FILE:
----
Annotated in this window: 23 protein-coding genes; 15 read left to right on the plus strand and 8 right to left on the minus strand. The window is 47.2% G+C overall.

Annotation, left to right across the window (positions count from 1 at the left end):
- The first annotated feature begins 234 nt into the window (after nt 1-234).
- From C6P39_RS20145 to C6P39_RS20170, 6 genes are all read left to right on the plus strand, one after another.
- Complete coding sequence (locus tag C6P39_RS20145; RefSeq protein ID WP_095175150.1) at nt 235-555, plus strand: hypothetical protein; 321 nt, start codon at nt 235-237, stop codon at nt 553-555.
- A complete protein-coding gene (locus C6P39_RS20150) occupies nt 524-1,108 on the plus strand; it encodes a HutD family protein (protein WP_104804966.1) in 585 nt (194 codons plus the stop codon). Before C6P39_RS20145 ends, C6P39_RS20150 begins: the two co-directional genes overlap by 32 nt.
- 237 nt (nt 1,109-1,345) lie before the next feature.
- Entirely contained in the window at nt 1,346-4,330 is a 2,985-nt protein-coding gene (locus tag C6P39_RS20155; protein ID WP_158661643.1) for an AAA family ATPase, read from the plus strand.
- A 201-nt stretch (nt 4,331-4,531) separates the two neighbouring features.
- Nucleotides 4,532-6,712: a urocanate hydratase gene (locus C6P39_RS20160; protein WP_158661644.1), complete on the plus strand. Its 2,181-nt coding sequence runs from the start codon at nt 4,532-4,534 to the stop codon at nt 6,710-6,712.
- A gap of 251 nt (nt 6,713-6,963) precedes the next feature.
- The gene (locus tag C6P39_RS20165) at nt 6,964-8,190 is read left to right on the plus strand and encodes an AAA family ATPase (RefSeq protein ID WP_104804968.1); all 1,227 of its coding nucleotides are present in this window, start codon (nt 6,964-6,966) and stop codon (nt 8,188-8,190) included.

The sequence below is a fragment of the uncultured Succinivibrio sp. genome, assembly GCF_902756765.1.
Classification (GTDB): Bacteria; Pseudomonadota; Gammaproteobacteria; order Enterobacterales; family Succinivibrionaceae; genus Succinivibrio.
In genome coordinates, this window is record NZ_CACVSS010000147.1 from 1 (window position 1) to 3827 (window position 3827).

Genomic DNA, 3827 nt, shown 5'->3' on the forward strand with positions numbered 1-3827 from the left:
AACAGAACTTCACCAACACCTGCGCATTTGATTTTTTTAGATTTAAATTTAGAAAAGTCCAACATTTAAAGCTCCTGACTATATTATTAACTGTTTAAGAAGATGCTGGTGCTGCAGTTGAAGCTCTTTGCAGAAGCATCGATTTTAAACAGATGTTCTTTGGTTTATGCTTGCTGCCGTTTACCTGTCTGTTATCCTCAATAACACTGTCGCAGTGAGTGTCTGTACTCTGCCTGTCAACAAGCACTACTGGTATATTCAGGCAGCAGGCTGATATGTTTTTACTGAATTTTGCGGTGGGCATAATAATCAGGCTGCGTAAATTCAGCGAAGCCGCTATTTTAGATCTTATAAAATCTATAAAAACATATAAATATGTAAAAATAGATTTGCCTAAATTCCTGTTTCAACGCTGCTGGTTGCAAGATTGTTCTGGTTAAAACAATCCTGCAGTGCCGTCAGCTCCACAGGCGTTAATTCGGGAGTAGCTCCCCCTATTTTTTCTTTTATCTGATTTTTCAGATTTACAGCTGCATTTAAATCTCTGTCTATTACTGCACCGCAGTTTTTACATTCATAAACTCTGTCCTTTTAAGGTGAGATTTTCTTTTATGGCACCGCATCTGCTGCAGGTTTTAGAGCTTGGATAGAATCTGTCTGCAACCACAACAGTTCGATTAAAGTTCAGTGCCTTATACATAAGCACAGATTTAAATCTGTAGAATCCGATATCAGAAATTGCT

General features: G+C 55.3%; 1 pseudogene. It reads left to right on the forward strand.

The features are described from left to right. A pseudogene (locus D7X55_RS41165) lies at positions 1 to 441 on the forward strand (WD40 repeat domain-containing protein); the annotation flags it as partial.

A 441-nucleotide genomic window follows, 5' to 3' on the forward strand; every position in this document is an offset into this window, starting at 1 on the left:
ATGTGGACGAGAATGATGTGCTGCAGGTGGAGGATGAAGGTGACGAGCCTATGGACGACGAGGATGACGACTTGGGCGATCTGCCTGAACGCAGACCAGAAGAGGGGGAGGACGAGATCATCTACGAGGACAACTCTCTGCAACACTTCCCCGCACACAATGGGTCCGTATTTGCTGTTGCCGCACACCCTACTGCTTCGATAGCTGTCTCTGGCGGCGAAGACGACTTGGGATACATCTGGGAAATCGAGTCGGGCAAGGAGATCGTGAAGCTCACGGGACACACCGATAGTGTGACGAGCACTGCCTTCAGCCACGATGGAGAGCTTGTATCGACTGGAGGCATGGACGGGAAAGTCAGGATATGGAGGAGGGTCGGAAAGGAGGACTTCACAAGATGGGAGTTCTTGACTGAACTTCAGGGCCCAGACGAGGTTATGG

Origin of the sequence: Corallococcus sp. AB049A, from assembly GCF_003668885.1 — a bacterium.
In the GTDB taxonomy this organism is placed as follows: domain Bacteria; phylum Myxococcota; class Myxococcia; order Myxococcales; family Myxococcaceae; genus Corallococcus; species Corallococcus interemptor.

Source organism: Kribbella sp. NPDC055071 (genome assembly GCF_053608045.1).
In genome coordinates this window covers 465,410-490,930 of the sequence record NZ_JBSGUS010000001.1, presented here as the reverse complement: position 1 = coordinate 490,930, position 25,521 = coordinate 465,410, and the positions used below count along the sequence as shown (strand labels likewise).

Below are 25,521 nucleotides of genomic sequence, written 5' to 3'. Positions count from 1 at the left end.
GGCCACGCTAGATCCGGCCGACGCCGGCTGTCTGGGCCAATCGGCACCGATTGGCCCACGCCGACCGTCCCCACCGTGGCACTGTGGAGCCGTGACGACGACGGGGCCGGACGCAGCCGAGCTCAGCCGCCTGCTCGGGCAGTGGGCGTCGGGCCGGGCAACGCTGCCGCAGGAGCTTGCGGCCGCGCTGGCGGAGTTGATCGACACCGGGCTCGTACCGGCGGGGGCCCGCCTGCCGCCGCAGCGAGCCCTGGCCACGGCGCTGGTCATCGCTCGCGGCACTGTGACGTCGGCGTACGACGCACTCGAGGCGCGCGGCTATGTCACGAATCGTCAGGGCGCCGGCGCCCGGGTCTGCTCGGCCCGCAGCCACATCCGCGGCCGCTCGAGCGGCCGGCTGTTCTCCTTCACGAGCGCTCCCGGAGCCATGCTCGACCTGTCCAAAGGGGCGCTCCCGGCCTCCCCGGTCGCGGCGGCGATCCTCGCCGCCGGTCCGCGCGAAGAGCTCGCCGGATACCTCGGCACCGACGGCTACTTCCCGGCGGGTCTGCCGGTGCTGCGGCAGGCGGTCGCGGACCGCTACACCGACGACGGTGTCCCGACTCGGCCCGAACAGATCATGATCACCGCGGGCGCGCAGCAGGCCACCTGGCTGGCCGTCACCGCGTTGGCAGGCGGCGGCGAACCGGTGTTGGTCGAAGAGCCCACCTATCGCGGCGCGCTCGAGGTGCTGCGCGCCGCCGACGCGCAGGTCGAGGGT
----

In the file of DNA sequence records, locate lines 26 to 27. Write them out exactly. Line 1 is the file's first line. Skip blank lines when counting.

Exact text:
Below are 25,521 nucleotides of genomic sequence, written 5' to 3'. Positions count from 1 at the left end.
GGCCACGCTAGATCCGGCCGACGCCGGCTGTCTGGGCCAATCGGCACCGATTGGCCCACGCCGACCGTCCCCACCGTGGCACTGTGGAGCCGTGACGACGACGGGGCCGGACGCAGCCGAGCTCAGCCGCCTGCTCGGGCAGTGGGCGTCGGGCCGGGCAACGCTGCCGCAGGAGCTTGCGGCCGCGCTGGCGGAGTTGATCGACACCGGGCTCGTACCGGCGGGGGCCCGCCTGCCGCCGCAGCGAGCCCTGGCCACGGCGCTGGTCATCGCTCGCGGCACTGTGACGTCGGCGTACGACGCACTCGAGGCGCGCGGCTATGTCACGAATCGTCAGGGCGCCGGCGCCCGGGTCTGCTCGGCCCGCAGCCACATCCGCGGCCGCTCGAGCGGCCGGCTGTTCTCCTTCACGAGCGCTCCCGGAGCCATGCTCGACCTGTCCAAAGGGGCGCTCCCGGCCTCCCCGGTCGCGGCGGCGATCCTCGCCGCCGGTCCGCGCGAAGAGCTCGCCGGATACCTCGGCACCGACGGCTACTTCCCGGCGGGTCTGCCGGTGCTGCGGCAGGCGGTCGCGGACCGCTACACCGACGACGGTGTCCCGACTCGGCCCGAACAGATCATGATCACCGCGGGCGCGCAGCAGGCCACCTGGCTGGCCGTCACCGCGTTGGCAGGCGGCGGCGAACCGGTGTTGGTCGAAGAGCCCACCTATCGCGGCGCGCTCGAGGTGCTGCGCGCCGCCGACGCGCAGGTCGAGGGT